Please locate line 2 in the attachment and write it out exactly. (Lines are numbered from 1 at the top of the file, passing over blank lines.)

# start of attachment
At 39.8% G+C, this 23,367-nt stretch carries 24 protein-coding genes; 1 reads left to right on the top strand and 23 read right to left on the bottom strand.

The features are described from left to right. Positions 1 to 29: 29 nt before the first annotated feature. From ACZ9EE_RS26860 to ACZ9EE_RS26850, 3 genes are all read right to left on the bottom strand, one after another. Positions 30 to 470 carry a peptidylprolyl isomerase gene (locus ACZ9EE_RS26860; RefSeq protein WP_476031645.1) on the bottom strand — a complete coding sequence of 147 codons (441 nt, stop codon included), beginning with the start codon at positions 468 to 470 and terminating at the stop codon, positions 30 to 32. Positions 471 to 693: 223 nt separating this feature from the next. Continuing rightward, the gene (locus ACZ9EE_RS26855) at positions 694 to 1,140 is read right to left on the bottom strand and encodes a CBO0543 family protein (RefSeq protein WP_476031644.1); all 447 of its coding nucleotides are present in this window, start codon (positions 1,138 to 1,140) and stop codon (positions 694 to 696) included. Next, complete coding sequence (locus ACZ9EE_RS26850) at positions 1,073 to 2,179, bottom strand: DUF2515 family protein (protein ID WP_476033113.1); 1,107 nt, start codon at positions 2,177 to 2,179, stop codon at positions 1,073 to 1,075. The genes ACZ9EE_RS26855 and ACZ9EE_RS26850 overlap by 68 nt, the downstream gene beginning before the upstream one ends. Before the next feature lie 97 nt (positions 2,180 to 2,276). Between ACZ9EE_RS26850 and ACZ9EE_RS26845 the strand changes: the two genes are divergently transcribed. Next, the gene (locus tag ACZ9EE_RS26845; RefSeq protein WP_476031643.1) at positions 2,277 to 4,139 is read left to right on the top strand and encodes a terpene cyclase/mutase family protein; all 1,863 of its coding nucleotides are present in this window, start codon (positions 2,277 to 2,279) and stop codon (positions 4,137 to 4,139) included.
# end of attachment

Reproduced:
The features are described from left to right. Positions 1 to 29: 29 nt before the first annotated feature. From ACZ9EE_RS26860 to ACZ9EE_RS26850, 3 genes are all read right to left on the bottom strand, one after another. Positions 30 to 470 carry a peptidylprolyl isomerase gene (locus ACZ9EE_RS26860; RefSeq protein WP_476031645.1) on the bottom strand — a complete coding sequence of 147 codons (441 nt, stop codon included), beginning with the start codon at positions 468 to 470 and terminating at the stop codon, positions 30 to 32. Positions 471 to 693: 223 nt separating this feature from the next. Continuing rightward, the gene (locus ACZ9EE_RS26855) at positions 694 to 1,140 is read right to left on the bottom strand and encodes a CBO0543 family protein (RefSeq protein WP_476031644.1); all 447 of its coding nucleotides are present in this window, start codon (positions 1,138 to 1,140) and stop codon (positions 694 to 696) included. Next, complete coding sequence (locus ACZ9EE_RS26850) at positions 1,073 to 2,179, bottom strand: DUF2515 family protein (protein ID WP_476033113.1); 1,107 nt, start codon at positions 2,177 to 2,179, stop codon at positions 1,073 to 1,075. The genes ACZ9EE_RS26855 and ACZ9EE_RS26850 overlap by 68 nt, the downstream gene beginning before the upstream one ends. Before the next feature lie 97 nt (positions 2,180 to 2,276). Between ACZ9EE_RS26850 and ACZ9EE_RS26845 the strand changes: the two genes are divergently transcribed. Next, the gene (locus tag ACZ9EE_RS26845; RefSeq protein WP_476031643.1) at positions 2,277 to 4,139 is read left to right on the top strand and encodes a terpene cyclase/mutase family protein; all 1,863 of its coding nucleotides are present in this window, start codon (positions 2,277 to 2,279) and stop codon (positions 4,137 to 4,139) included.